During the 1980s, the unprecedented economic cooperation between the PRC and Taiwan laid down the foundation for open and public communication between the two governments. Despite un-official (or at most semi-official) status, the leader of the Strait Exchange Foundation, a semi-official Taiwanese organisation responsible for cross-Strait affairs, met with the leader of the Association for Relations Across the Taiwan Straits, a PRC organisation with similar functions, in 1993 and 1998 respectively. Increasing economic cooperation has fostered confidence in some Taiwanese that the PRC might not resort to violence in view of its increasing economic ties with Taiwan.

Nevertheless, this does not entirely ease the nerves and mistrust that the Taiwanese hold toward the PRC. In 2014, the Cross-Strait Trade Agreement, seen as a trade that would strengthen the political impact of the PRC and undermine the economic power of Taiwan, spurred a large-scale protest among Taiwanese youths. The confrontation was further intensified after President Tsai won the 2016 presidential election with her party, the DPP, which pursues the ultimate goal of Taiwan’s independence.

The Right Timing of a Peace Dialogue?

In view of current regional developments in Asia, especially East Asia and South Asia, it seems difficult to predict whether there is any chance that the PRC’s recent incursion will escalate to the total breakout of war. However, calls for a peaceful resolution are continuously brought up. Kuomintang, the opposition party in Taiwan, whose position is often described as pro-PRC, claimed lately that Taiwan should be a “peace facilitator” instead of a “trouble-maker.” Japan’s defense minister, Nobuo Kishi, also hopes the tension between the PRC and Taiwan can be settled through dialogue. In this scenario, another question needs addressing before discussing the possibility of cross-strait peace talks: is the environment ripe for initiating the so-called peace dialogue?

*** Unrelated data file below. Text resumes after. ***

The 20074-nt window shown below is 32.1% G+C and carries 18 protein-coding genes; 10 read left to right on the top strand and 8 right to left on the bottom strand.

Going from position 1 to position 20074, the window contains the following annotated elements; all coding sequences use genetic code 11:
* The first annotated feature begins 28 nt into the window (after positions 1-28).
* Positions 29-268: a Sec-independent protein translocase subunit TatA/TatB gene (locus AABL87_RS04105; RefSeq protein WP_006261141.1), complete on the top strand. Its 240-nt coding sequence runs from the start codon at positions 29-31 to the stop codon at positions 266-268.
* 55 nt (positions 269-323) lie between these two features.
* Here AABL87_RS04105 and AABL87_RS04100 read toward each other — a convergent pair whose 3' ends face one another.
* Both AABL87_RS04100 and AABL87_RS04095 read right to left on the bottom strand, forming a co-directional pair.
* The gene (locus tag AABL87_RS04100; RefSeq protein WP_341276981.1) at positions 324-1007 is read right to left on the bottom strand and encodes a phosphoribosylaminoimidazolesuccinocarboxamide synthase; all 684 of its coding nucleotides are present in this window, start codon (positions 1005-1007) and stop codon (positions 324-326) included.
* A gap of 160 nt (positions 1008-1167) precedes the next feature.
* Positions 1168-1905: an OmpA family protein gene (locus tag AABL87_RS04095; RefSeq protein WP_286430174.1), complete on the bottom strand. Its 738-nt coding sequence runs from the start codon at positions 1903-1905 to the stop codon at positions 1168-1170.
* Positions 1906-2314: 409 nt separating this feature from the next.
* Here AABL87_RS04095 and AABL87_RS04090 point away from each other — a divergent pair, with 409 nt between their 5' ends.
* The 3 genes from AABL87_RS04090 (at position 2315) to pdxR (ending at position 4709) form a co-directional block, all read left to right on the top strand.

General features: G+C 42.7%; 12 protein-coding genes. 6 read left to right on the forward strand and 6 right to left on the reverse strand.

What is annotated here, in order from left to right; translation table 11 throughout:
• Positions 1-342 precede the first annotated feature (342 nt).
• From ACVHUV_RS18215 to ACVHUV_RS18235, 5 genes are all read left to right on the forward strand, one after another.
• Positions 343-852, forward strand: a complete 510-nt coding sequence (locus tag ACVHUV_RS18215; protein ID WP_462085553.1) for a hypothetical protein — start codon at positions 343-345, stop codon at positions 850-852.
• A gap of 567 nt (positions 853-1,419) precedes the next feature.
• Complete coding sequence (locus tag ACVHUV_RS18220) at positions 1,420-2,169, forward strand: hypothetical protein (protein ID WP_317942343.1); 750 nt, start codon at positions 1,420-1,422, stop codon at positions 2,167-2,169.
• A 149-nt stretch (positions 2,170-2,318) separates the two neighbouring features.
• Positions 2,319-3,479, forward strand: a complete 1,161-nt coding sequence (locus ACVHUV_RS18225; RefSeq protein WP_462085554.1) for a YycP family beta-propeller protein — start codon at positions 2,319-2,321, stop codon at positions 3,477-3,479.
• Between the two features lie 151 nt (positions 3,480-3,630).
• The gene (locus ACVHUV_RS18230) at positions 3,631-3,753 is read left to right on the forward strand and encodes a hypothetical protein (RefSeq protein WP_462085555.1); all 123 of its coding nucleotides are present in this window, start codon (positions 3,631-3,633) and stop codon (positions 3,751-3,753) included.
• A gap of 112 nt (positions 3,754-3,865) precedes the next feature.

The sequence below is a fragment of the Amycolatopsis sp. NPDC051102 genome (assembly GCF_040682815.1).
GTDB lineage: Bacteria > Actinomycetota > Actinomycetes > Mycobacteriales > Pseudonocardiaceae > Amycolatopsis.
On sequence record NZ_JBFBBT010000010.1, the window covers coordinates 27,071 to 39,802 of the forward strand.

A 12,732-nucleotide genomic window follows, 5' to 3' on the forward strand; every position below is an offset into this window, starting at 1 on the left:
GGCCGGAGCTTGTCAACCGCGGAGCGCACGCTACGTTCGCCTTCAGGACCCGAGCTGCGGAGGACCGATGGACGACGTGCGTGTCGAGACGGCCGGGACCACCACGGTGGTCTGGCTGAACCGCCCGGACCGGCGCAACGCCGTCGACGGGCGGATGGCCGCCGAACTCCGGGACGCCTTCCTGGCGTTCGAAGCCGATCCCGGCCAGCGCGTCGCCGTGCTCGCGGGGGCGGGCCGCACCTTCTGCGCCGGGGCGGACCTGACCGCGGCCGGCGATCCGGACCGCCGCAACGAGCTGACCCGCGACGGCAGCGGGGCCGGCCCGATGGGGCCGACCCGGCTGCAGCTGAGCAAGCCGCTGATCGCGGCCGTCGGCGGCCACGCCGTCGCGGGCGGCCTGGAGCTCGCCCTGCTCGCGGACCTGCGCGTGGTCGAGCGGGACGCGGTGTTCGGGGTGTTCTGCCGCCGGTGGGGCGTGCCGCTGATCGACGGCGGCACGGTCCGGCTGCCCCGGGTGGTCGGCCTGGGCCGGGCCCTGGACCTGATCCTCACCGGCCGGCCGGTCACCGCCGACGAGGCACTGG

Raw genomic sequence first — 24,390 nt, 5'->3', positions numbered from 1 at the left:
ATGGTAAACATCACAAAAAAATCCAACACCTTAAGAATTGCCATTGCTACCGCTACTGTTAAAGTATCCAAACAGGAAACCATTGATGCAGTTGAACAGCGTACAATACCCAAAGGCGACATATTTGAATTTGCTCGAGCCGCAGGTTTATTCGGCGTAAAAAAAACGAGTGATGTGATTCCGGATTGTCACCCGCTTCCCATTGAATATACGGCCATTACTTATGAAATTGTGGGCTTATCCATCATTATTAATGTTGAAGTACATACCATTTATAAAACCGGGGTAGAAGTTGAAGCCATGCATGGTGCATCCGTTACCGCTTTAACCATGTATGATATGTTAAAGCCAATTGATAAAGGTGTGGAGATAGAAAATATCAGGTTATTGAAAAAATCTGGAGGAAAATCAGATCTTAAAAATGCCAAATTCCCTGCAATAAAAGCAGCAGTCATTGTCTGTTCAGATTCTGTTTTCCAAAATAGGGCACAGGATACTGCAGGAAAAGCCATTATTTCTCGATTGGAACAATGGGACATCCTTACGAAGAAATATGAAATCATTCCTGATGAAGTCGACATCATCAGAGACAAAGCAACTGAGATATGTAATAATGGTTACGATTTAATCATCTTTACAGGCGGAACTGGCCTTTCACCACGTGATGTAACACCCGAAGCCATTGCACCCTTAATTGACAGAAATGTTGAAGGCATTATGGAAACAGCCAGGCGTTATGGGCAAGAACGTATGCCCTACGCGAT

Apart from any “consensus” between the DPP and Kuomintang, in Taiwan, a poll, conducted by the Taiwanese Public Opinion Foundation in 2021, revealed that only 45.4% of Taiwan’s people were confident in the Tsai government’s ability in handling cross-strait relationships. The number of people who did not have faith in the Tsai government totaled 45%, showing how ambiguous the local position is regarding Taiwan’s relationship with the PRC. While the poll does not specifically draw out the reasons behind this perspective, one thing is certain – if the Taiwanese government wishes to initiate a peaceful dialogue in future, no matter which party takes the office, the government should adopt a policy that will build up people’s confidence in the government’s ability to handle the cross-strait relationship. For now, any government-led action toward the PRC’s incursion can only increase insecurity and instability felt in Taiwan’s society, especially since the island is still under the semi-lock down due to the pandemic.